2 by Phil Moschowitz Build Background Help children use their knowledge of the solar system and planets to visualize the book. Read the title and author and talk about the cover illustration. Ask: Do you know which planet is the red planet? What does the surface of the planet look like on the cover? Tell children that this book gives factual information about one of our neighbors in space, the planet Mars. Introduce the Text Guide children through the text, noting important ideas, and helping with unfamiliar language and vocabulary. Here are some suggestions: Page 2: Remind children that a table of contents provides a preview of a book by listing its different sections and the pages on which they start. Suggested language: Turn to page 2 of this book. What is the fi rst section listed in the Table of Contents? What is a liftoff? What kinds of vehicles lift off? Page 3: Read aloud the fi rst sentence: The rocket waits on the launching pad as scientists check and recheck the instruments. Why do you think scientists have to recheck the instruments? What kinds of information might the instruments tell the scientists? Page 5: Point out that the diagram shows the planets in our solar system. Earth is the third planet from the sun. Which is the fourth planet? Pages 8 9: Explain that the diagram on page 9 shows how a parachute helped a spacecraft land safely on Mars. Some people jump from planes wearing parachutes, to help them land safely. This parachute held up the Mars rover, a vehicle that explored Mars. The vehicle rolled around the red planet and sent back information to scientists on Earth. Now turn back to the beginning of the book and read to fi nd out how scientists have explored the planet Mars and what they have learned about it. Expand Your Vocabulary evidence something that gives proof of the truth, p. 10 inflated swelled or filled with air or gas, p. 8 instruments tools designed especially for precision work, p. 3 mission a task or job that is assigned, p. 10 parachute a folding, umbrellashaped device of light fabric used especially for making a safe jump from an aircraft, p. 8 vehicle something used to transport people or goods, p. 8 2 Lesson 28:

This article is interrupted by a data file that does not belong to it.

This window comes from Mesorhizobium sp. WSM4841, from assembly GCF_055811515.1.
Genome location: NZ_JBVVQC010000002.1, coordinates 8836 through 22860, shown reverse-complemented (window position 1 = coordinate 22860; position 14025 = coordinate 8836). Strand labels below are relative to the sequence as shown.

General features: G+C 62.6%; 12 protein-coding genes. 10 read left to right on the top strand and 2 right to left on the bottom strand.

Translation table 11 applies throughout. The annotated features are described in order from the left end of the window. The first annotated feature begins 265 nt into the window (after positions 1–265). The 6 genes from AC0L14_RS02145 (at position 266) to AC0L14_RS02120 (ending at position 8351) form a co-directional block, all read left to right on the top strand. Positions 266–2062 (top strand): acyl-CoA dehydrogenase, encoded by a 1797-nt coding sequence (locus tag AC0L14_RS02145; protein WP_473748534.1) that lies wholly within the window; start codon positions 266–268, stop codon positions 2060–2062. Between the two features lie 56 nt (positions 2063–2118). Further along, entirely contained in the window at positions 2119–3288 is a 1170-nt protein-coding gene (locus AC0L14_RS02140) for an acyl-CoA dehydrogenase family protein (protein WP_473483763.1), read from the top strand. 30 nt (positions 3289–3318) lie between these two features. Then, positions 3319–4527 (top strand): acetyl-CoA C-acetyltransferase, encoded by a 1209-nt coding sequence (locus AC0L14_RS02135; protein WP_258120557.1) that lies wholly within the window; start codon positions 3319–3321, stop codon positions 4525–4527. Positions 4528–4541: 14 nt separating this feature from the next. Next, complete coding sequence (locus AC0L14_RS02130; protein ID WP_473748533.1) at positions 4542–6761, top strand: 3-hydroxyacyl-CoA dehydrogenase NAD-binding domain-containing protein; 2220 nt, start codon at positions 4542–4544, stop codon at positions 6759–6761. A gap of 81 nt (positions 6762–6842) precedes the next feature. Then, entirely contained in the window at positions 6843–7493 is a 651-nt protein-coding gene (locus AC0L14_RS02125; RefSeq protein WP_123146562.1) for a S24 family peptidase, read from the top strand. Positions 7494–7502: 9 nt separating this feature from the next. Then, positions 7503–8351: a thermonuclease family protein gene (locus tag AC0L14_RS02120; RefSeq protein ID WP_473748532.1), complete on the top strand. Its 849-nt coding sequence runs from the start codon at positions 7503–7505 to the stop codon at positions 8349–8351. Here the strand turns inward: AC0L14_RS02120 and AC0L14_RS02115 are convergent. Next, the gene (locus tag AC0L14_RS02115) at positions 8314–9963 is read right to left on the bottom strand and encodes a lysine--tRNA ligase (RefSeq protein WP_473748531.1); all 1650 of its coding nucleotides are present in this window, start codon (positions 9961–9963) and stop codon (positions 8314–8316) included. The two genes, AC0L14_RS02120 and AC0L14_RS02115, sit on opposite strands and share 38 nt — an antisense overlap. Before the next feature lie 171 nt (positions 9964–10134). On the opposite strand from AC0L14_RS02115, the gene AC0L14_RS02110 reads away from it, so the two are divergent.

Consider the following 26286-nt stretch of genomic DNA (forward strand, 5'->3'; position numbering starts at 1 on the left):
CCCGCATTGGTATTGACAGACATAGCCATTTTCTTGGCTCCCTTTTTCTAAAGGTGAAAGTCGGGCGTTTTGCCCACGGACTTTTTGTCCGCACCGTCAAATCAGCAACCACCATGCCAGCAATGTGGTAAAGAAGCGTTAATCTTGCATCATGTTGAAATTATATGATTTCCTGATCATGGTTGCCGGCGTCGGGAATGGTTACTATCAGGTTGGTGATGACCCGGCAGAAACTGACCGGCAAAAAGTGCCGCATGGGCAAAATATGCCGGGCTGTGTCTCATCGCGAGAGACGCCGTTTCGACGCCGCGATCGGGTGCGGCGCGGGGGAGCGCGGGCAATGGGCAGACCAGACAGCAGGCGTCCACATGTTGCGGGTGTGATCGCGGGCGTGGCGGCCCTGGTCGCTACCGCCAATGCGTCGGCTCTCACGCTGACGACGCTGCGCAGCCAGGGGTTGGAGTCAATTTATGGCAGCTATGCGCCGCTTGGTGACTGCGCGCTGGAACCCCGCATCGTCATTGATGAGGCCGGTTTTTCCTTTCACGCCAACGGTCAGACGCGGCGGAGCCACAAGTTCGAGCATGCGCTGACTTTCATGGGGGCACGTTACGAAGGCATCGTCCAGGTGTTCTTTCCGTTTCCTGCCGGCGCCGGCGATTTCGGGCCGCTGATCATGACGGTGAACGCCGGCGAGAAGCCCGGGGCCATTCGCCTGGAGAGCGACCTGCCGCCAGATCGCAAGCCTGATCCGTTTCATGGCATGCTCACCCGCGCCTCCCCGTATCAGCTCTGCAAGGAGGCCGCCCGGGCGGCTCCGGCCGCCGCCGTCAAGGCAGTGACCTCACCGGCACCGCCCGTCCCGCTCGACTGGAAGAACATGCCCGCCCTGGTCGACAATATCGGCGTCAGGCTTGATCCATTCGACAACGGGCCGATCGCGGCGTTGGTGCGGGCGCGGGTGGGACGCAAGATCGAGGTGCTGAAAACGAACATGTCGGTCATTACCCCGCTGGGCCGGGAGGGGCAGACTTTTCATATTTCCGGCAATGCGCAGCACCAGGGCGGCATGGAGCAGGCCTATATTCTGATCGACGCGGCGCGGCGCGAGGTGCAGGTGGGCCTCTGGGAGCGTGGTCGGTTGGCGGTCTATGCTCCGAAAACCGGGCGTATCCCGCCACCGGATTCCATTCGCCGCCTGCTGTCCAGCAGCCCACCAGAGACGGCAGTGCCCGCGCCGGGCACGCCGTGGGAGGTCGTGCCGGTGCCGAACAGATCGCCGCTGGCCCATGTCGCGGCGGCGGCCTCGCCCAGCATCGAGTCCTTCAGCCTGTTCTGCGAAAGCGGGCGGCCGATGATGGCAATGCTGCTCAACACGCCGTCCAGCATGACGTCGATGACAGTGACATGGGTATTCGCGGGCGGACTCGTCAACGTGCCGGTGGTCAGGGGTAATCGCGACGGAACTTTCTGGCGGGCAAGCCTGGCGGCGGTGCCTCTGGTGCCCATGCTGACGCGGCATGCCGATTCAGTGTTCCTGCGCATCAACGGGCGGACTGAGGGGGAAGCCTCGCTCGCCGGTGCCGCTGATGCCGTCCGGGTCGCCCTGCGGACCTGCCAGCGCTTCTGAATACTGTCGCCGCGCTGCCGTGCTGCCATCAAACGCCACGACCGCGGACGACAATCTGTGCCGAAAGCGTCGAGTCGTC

3 Read Have children read silently while you listen to individual children read. Support their problem solving and fluency as needed. Remind children to use the Analyze/Evaluate Strategy they feel about the text and why., and to tell how Discuss and Revisit the Text Personal Response Invite children to share their personal responses to the book. Suggested language: Have you ever wanted to explore another planet, like Mars? Why or why not? Ways of Thinking As you discuss the text, help children understand these points: Thinking Within the Text Thinking Beyond the Text Thinking About the Text Like Earth, the planet Mars has ice caps, clouds, winds, and seasons. Spacecraft sent to Mars have sent back much information on the red planet. No signs of life have been found on Mars, but life might have existed there long ago. Because Mars may once have had surface water, life may have existed there. Spacecraft have provided a great deal of information about Mars, but there is still much to be learned about the planet Fountas, I.C. & Pinnell, G.S. Teaching for Comprehending and Fluency, Heinemann, Portsmouth, N.H. The section headings give information about what each section will contain. The photos and illustrations add to the information in the text. The author includes lots of details about the exploration of Mars. The author s attitude towards space exploration is very positive. Choices for Further Support Fluency Invite children to choose a passage from the text and demonstrate phrased fl uent reading. Remind them to group words in a meaningful way to show that they understand what they are reading. Comprehension Based on your observations of the children s reading and discussion, revisit parts of the text to clarify or extend comprehension. Remind children to go back to the text to support their ideas. Phonics/Word Work Provide practice as needed with words and word parts, using examples from the text. Remind children that a prefi x at the beginning of a word can change the meaning of a word they know. Point out the words check and recheck in the fi rst sentence on page 3. Explain that the prefi x re- adds the meaning again to a word. To recheck something is to check it again. Have children fi nd another word with re- in the book (research on page 10). 3 Lesson 28: